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Shoe Review: First impressions of the Brooks Neuro

Untitled

Brooks Neuro

Run Oregon receives and tests running shoes from time to time. This initial post about the Brooks Neuro. Company: Brooks Shoe: Brooks Neuro Specs (from Brooks Website): 
  • Propulsion Pods, BioMoGo DNA encapsulated into blown rubber, provide adaptive cushioning and rapidly return energy
  • Dual Toe Flex engages a foot’s natural balance for an efficient push-off
  • Gearing Mechanism allows the heel and forefoot to move independently for a powerful push-off
  • Propulsion plates create a stable platform for powerful and aligned toe-offs
  • Dynamic Hammock System wraps underfoot and tightens through the eyelets for a second-skin fit and improved foot alignment built for maximum energy return
  • Mesh upper manages moisture to keep feet cool and dry
UntitledInitial Impressions: The Brooks Neuro has only been on the market for about a month (March 1, 2016), but it seems that a first glance is all it takes for people to form some opinions on them. Be it looks, suspected drawbacks, or people geeked about them being unique - I have seen (and read) opinions on all angles. Here is my initial take after about 10 days and 30 miles. 

The most obvious place to start is the looks. They are funky – that’s for sure. One of my friends called them “moon shoes” and another “90’s ugly”. Still others said that they looked “badass” and “look like something that would make elitist runners whiny”. Whatever the case – you are probably going to have an opinion about them. Personally, I run pretty neutral in both color and style. However, I am never afraid to try out something new and unique, because I really don’t care how others feel about me when I run. I liked the color scheme – it’s essentially 95% black and white with a small amount of neon yellow accent (women’s shoes are a little more funky with pink or blue being the primary colors). The design on the upper (which have been called “computer motherboard-ish) didn’t really turn me off. They look fine to me. You will have to make the call as to if you are open to something a little out there, but I personally didn’t feel it was a big deal.

Soft and flexible underneath the pods. Interesting.

My first run in these was 12 miles over all kinds of terrain I could find at Minto Brown Park. I went from paved trail, to dirt trails, and even on loose gravel. The traction on the trail was actually better than I anticipated, and I could see this as a really good hybrid road/light-trail shoe . Along the trails, I feared that the bottom would lend itself to rock lodging, and my first run did yield one rock on my left heel. I was also concerned that I would feel each “propulsion pod” bouncing on the bottom my feet and that would drive me a little nuts. However, it wasn’t until I randomly looked down near mile 3 that I even remembered I had new shoes on.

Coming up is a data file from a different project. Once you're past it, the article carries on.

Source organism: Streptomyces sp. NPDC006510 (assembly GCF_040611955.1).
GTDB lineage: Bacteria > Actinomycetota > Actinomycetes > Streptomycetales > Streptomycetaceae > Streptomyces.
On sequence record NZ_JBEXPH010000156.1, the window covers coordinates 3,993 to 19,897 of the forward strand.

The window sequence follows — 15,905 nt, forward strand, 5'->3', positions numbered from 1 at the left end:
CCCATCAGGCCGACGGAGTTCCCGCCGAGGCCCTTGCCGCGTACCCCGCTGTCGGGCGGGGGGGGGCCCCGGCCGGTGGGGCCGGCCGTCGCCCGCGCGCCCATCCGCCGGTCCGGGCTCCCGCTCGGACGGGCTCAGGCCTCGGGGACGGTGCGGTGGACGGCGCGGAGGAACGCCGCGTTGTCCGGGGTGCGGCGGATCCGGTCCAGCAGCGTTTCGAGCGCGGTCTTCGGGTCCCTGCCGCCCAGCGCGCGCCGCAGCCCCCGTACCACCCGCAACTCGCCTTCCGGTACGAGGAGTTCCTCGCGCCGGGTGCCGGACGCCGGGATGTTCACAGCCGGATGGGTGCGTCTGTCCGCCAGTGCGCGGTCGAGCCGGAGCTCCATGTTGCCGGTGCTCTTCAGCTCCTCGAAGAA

The fit is actually really nice. It’s a thinner fit, so if you have wider feet you may feel a bit restrictive. I loved their “Dynamic Hammock System”, which wraps the laces under you feet. I hardly had to pull to get my foot snug in there – and the snugness came from all angles – not just the top. This supposedly works to improve foot alignment, but at the very least – I found it super plush. The tongue appears a little different, as it seems to be shorter than most other shoes I have. It’s also not as padded and I found that when I wore some shorter socks, I could notice the tongue on the top of my foot. It is really not that big of a deal, but a little different from what I am used to. The upper appears well constructed (it is all one piece), and I anticipate it holding up well over the long run. I found the shoes to be pretty flexible, with a soft material under the pods allowing this to occur. I will be interested to see how this holds up.

My initial impressions are that there area  lot of positives in these shoes and are definitely for runners who don’t mind standing out a bit. If you are on the fence (and are indifferent about the look), don’t immediately judge them. I will be trying this out over the next few months and reporting back.

Specifications:

  • Men’s weight: 9.3 (perhaps a bit heavy for many)
  • Heel-to-toe offset: 6mm
  • Price: $130.00
About Matt Rasmussen (1466 Articles)
Matt Rasmussen lives in Keizer, Ore. with his wife and three daughters. He enjoys watching the Olympics, sampling craft beers, and all things Canada (he was born there). Matt was raised as a baseball player and officially transitioned over to running in 2010. Matt joined the Run Oregon team in October 2011, and since then he has spearheaded the blog’s efforts to cover product reviews, news about businesses related to running, and running events in the Willamette Valley.

2 Comments on Shoe Review: First impressions of the Brooks Neuro

  1. Great review Matt, The ride is on the firmer side but is well cushioned.

  2. davisgeorgestar // November 6, 2016 at 7:05 AM // Reply

    Great review Matt, The ride is on the firmer side but is well cushioned.

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